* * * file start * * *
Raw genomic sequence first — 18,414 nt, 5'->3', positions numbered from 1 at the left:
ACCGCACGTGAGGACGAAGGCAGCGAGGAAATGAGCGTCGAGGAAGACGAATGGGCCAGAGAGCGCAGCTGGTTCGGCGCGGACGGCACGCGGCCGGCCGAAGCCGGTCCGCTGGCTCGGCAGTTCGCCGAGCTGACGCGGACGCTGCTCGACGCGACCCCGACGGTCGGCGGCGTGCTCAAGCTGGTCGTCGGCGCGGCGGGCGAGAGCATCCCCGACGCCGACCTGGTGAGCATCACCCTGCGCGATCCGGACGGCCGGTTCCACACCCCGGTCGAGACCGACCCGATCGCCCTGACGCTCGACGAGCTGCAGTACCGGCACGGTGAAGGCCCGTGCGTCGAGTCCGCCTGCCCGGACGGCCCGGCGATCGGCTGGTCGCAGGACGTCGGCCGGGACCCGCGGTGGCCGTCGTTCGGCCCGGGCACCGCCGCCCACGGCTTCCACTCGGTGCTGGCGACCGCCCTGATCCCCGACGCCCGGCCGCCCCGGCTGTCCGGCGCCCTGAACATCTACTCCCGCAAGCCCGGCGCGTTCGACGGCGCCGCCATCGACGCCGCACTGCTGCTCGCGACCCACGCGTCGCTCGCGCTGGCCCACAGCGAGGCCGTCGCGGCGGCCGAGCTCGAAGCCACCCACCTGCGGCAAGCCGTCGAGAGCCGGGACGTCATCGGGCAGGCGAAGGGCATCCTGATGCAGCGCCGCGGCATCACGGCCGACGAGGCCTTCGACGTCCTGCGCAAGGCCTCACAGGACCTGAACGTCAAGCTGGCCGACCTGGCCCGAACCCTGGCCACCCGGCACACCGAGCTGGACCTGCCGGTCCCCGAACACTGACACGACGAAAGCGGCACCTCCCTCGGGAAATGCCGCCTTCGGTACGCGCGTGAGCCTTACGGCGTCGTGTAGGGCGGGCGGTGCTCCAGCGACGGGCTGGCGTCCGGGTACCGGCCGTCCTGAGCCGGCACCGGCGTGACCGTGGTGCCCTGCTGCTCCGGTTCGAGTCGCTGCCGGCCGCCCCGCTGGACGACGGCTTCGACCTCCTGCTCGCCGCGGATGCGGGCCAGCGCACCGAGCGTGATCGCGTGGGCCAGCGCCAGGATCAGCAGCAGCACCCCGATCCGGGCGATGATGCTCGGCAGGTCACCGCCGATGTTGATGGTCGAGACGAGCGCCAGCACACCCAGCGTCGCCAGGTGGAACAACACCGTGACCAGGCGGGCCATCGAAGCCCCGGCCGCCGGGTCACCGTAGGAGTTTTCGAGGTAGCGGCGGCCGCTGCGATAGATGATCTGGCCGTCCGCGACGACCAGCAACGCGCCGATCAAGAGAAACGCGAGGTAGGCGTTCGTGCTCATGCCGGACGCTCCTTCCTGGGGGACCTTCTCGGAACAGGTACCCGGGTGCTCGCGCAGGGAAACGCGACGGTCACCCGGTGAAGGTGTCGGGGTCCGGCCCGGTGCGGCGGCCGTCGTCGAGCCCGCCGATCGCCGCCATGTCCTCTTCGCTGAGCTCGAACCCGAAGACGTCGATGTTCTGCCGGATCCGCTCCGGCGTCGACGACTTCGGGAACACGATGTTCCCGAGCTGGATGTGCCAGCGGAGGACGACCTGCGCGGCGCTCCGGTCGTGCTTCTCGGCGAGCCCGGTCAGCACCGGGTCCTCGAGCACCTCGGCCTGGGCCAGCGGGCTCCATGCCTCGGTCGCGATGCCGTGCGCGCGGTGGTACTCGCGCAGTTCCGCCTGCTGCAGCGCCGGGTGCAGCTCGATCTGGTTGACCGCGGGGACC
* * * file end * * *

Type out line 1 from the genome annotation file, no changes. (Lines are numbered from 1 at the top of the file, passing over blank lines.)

Raw genomic sequence first — 18,414 nt, 5'->3', positions numbered from 1 at the left: